EA anuncia oficialmente Command & Conquer: Tiberian Dawn Remaster - Sin microtransacciones
EA ha anunciado hoy lo que ya esperábamos y esperábamos: remasteros de la serie de videojuegos Command & Conquer. El editor ha anunciado oficialmente la iniciativa thew, que comenzará al principio de la serie: Tiberian Dawn. Sin embargo, este será el primero de una serie de esfuerzos en la serie, ya que EA buscará comenzar a remasterizar la Alerta Roja tan pronto como se lance Tiberian Dawn (siempre pendiente, por supuesto, la recepción del consumidor). Como un bono adicional, el DLC lanzado para los juegos originales se incluirá junto con las versiones remasterizadas, por lo que realmente es el paquete definitivo.
EA se ha asociado con Petroglyph para esta empresa, con la ayuda de Lemon Sky Studios, para ayudar a llevar estos juegos originales a la gloria de 4K, con activos y elementos visuales mejorados que se mantienen fieles a la visión original de los juegos. Por mi parte estoy esperando atentamente. Pero me gustaría tomar una oportunidad pasajera en la industria en general aquí: ¿no sabe que el mundo se ha vuelto negativo cuando "no hay microtransacciones" se convierte en una estrategia de marketing de ventas y alarde?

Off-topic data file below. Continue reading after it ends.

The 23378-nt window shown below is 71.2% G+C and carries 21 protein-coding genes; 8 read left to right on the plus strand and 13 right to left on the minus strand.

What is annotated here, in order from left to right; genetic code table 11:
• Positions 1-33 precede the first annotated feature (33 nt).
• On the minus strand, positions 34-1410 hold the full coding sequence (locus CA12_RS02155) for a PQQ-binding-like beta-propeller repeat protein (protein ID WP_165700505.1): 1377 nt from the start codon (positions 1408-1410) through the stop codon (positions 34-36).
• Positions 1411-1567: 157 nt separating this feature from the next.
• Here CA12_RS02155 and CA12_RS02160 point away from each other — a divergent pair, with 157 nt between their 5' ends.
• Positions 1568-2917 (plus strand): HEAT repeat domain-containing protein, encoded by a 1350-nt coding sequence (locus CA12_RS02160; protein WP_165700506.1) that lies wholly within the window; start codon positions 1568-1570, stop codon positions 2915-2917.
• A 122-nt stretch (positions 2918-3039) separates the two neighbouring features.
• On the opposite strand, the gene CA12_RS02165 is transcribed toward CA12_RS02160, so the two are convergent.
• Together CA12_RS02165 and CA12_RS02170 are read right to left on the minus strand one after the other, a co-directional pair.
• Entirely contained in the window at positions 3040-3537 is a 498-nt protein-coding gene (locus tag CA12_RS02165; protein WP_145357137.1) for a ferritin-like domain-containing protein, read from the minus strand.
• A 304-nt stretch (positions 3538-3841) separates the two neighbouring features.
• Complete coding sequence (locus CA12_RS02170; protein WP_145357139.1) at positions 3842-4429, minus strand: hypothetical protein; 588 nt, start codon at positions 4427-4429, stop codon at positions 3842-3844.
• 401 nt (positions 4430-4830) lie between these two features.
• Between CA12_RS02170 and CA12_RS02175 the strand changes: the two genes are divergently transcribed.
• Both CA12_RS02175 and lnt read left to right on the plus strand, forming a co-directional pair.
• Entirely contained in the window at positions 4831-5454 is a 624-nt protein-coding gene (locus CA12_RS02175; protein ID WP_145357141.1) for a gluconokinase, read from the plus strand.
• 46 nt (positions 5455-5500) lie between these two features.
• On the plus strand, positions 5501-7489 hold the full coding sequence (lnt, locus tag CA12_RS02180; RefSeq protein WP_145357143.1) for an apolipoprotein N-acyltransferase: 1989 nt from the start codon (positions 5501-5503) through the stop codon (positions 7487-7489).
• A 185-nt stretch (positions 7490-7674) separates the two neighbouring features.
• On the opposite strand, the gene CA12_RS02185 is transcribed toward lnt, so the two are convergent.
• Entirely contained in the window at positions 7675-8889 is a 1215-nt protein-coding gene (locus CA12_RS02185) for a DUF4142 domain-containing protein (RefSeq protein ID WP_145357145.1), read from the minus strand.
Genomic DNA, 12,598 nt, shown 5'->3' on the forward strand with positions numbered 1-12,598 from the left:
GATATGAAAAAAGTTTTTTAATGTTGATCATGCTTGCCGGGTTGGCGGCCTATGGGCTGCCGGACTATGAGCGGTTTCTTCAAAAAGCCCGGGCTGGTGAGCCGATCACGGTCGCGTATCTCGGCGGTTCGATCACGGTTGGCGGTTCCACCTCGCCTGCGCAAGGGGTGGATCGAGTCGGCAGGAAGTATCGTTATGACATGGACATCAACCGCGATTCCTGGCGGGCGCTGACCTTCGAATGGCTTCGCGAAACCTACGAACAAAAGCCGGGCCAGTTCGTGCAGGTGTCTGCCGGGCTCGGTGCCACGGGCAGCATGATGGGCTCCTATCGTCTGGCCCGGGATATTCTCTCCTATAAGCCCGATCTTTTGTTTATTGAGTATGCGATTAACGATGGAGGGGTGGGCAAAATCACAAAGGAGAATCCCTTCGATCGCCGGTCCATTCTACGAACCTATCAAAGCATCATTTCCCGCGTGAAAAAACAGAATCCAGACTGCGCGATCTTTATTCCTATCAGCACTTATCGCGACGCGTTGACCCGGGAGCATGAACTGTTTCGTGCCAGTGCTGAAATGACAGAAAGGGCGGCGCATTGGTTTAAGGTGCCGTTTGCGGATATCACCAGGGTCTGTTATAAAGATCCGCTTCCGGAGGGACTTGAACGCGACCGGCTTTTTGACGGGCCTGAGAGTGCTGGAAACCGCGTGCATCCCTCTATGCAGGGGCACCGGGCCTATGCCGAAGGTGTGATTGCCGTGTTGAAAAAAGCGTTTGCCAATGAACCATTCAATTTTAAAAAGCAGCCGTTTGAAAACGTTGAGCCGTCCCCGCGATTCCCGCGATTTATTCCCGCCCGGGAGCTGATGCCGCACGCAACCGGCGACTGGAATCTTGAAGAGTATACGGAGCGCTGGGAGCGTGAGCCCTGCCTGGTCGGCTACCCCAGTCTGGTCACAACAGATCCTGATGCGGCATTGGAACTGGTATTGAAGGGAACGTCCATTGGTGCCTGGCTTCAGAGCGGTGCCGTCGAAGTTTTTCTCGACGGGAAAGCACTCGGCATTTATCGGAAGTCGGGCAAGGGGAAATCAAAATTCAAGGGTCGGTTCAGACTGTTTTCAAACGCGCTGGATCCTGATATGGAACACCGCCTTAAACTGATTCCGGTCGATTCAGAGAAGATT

Command & Conquer community, It was over 25 years ago when Brett Sperry and I (at Westwood Studios) worked to create a game that mixed together elements of Populous, Civilization, Herzog Zwei, and Military Madness games. Brett Sperry was visionary and I was lead programmer and designer. The result was Dune II. The first game of a new genre -- Real-Time Strategy. The subsequent game, Command & Conquer (C&C), is where the RTS genre really took off. It combined video recorded actors, rendered 3D video sequences, alternate story endings, an enigmatic villain (Kane), free multiplayer for your friend (only 1 CD was required to play and the game came with 2 CDs), context-sensitive mouse control, and two unique factions that didn't play by the same rules. C&C didn't turn out as we originally envisioned. I had initially designed the game to be set in a fantasy world with three factions -- humans, wizards, magical beasts. Some months into development, Brett Sperry decided to redirect the game toward modern military for two main reasons. The gulf war was in the news so this was more relatable to gamers at the time, and also because we believed fantasy was too niche. I saw this new direction for C&C as being closer to turning my childhood experiences of playing with plastic soldiers in a sandbox into "reality" so to speak. Thus Command & Conquer Tiberian Dawn was born. The positive reaction to the game was intense. C&C was the right kind of game that arrived at the right time. We should have seen the clues that C&C would be a success. The QA department would have difficulty testing for bugs since they could not resist losing focus to play for fun and try to win against each other instead of the more "boring" bug-testing they were actually assigned. The rest of the studio would play the game in the late afternoon and into the early evening. I would take careful notes and then make changes overnight to start the process over again the next day. As soon as C&C was released, we immediately started working on an expansion pack that would pivot to alternate history with a post WW II feel. We kept adding more units, backstory twists (w/ Kane), more elaborate interstitial video sequences (still campy though), and new gameplay features. It became so massive an expansion that we just had to turn it into a stand-alone game in its own right -- C&C: Red Alert. Players seemed to love this game just as much as the original C&C! Over the years, I've received C&C related gifts, fan mail, and anecdotes, and two fans even got matching GDI and Nod tattoos! The most common request is to bring C&C back to its roots like the original Command & Conquer and Red Alert. My answer was always the same: "Yes that would be great! Electronic Arts (EA) is the gatekeeper for C&C though. If they are on board, so am I!" So here we are 20+ years later and EA has reached out to us regarding C&C. They had decided it was about time to revisit the original C&C games to give the fans what they had been asking for. Petroglyph has many former Westwood employees and is a perfect fit for bringing the original Command & Conquer games back to life. I'm excited to revisit the original Command & Conquer and Red Alert for our legacy fans, along with introducing the games to a new audience! Our battle-plan mission is to "remaster" rather than "remake" the original C&C games. That definition is a little fuzzy around the edges and that is where you come in. I'm looking forward to re-engaging with the fans of the series as we bring the Command & Conquer franchise back to its roots of "easy to play, difficult to master". We're eager to provide an experience that takes advantage of enhanced connectivity, graphics features, and other technology improvements that weren't around back in 1995. As we begin to craft the plan that will kick off the development phase of the project I'm eager to hear what else fans are looking for. If you could turn back the clock, what would you have wanted in the original C&C games? How true to a remaster should we adhere do? What modern improvements can be added without deviating from the core game? Balance changes? We will be starting development soon, so now is the time to let your voice be heard. Joe Bostic